Tuesday, February 28, 2006
If at first you don't succeed...
Today is the birthday of Montaigne, the great essayist. Most certainly even considered THE greatest by his French compatriots (stick an "e" between the "t" and "s" and it's already French, people!). In fact, in his official portrait, former French president Mitterand holds an open copy of the Essays in his hands.
Montaigne is considered to be the inventor of the personal essay. He published a book titled Essais in 1580. He was the first person to call short pieces of prose "essays" from the French word for... oui, attempt!
...try, try and try again.
Yes, the mantra for anyone attempting to learn anything when things don't go right, right away, will now remind me of Montaigne. This, in turn, offers me a course of action by association: If I can't get it right and I'm tired of trying- I'll just write about it!
essayer = to try
un essai = an attempt
Photo: Try our delicious sandwiches
au Nouveau-Mexique, en septembre 2001
Friday, February 24, 2006
For weeks I was happily fumbling about in the French present with limited forays into one sort of past (passé composé) and a only a peek at the "going to..." future (futur proche). Then suddenly my teacher ripped me out of my present happiness and dragged me at mach 5 across the french timelines further into the land of tohu-bohu (yep- sounds exactly what I'm talking about: confusion)!
présent (equivalent to three different English tenses)
passé composé (equivalent to three different English tenses)
To be quite frank, I'm just getting a grip on the present. I am content with limited retrospection and not having to worry about what lies ahead, in any language.
Here I am with the the possibilities of articulating my past, present and future with a dizzying array of endings in French. Go ahead, ask me a question in any tense!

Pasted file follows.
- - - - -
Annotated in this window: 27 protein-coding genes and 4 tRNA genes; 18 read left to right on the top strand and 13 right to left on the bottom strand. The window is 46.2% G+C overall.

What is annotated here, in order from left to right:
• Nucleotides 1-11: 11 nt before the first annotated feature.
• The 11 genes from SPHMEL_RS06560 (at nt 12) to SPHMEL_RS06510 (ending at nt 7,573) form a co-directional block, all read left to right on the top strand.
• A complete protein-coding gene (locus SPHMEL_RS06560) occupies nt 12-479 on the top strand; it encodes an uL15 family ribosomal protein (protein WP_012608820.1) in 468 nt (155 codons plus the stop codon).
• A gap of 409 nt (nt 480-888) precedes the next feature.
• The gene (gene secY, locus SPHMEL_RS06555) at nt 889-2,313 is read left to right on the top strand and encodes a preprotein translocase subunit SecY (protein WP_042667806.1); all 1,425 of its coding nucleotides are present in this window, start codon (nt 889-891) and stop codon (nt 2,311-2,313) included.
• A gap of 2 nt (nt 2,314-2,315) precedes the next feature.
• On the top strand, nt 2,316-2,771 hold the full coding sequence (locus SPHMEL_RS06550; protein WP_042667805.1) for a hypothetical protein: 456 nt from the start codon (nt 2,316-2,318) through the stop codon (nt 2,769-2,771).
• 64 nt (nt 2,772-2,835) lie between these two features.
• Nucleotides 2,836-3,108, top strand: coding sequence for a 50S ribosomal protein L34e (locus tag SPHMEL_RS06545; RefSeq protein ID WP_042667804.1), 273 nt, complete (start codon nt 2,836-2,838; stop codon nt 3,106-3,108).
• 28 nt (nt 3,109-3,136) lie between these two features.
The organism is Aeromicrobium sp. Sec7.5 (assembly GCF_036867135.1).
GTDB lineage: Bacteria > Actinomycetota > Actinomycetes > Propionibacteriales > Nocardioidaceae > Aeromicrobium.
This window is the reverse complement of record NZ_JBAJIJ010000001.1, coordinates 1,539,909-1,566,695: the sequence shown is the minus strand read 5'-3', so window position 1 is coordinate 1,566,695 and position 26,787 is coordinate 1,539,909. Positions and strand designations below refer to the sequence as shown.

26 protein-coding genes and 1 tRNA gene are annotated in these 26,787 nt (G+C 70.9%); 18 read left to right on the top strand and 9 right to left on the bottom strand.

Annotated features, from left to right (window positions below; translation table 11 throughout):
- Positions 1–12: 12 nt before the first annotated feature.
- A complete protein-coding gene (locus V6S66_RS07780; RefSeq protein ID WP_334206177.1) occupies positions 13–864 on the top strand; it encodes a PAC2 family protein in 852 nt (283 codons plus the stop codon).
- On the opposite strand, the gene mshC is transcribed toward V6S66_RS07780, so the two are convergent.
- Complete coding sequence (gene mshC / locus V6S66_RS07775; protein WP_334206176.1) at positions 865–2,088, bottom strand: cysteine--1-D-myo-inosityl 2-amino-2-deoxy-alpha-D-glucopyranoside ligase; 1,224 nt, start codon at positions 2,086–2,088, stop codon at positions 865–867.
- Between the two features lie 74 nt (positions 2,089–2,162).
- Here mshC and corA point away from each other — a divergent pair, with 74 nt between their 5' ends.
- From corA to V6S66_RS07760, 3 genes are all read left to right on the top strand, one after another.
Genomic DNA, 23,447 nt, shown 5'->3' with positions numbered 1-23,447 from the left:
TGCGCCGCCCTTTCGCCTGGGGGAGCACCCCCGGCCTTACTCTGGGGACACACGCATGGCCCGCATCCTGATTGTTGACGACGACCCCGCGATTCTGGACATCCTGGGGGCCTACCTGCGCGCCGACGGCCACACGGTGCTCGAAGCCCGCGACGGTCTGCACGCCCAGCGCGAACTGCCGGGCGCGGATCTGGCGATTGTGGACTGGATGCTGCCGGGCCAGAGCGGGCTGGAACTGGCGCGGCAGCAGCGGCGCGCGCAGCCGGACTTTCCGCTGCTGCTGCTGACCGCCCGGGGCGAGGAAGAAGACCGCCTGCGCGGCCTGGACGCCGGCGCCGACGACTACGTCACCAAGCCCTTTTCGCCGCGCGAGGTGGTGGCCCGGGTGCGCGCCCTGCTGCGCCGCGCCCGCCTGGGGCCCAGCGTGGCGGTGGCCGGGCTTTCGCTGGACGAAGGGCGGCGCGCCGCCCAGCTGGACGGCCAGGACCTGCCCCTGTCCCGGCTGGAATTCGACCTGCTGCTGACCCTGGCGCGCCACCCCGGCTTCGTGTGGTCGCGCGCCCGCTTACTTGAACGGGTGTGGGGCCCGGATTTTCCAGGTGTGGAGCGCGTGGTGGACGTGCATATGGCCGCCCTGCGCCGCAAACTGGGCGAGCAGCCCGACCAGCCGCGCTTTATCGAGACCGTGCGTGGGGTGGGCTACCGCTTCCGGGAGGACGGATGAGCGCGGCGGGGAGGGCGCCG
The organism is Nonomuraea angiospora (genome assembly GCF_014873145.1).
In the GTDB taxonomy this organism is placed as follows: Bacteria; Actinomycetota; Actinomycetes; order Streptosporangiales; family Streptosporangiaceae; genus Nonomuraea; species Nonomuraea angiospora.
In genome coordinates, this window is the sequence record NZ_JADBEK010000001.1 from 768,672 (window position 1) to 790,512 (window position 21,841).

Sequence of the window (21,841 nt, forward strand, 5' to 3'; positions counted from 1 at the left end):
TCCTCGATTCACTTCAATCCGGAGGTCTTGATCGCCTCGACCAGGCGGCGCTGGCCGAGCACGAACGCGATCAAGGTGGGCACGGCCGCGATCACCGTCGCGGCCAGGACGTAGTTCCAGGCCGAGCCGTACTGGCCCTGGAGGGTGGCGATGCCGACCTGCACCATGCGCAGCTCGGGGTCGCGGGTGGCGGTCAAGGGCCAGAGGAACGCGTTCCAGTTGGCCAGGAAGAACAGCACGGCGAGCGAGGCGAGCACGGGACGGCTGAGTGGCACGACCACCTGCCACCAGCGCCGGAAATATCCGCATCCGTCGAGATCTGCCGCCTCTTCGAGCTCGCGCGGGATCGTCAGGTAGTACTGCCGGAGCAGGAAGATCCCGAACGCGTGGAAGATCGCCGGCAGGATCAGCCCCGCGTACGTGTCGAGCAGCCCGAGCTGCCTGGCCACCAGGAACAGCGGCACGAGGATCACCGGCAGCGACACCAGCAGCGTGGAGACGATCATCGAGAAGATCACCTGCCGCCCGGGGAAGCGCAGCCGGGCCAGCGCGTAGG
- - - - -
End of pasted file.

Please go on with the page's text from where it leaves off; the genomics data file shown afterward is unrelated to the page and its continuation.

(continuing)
So what DO I do with la question du jour: Quels sont vos plans pour ce week-end? Brave on and answer resolutely with I will or I am going to? No, mes amis, I stay firmly rooted in the comfortable présent and hope for the best:
Mes plans ce week-end est de me soigner.
J'espère avoir une bonne journée avec une "presque-tout-petit déjeuner"!!
J'espère regarder un bon film, peut-être même un film français.
Je veux aussi faire la grasse matinee.
Bon weekend tout le monde!
...and hoping is one way of sneaking out of conjugating the future, oui?
Je espère = I hope
Photo: On the grounds of Hacienda la Boticaria
à Alcála de Guadaira, le premier de l'an dans 2006
Tuesday, February 21, 2006
I took a week off from my French lessons but was lucky enough to have a surprise chance to interact with French speakers in Genève, Switzerland. I tagged along on a drive that took six hours round-trip for a meeting that didn't quite last as long as our coffee stops.
The meeting was a tour of the company in French and English. There wasn't much for me to do but smile and nod, "oui":
Oui, I understood a French word you said about 3 sentences ago
Oui, I understand your English very well
Oui, très bien- fantastic work!
It was all really quite impressive. Especially since the company representatives continued to speak in French to me, too despite the fact that I was basically monosyllabic and repetitive in French. No doubt I was a "yes-man" of sorts that day: weak in my French and totally agreeable to whatever was being said. But not all
Photo: Wooden totem poles representing gods who supposedly live in the big shrine tree.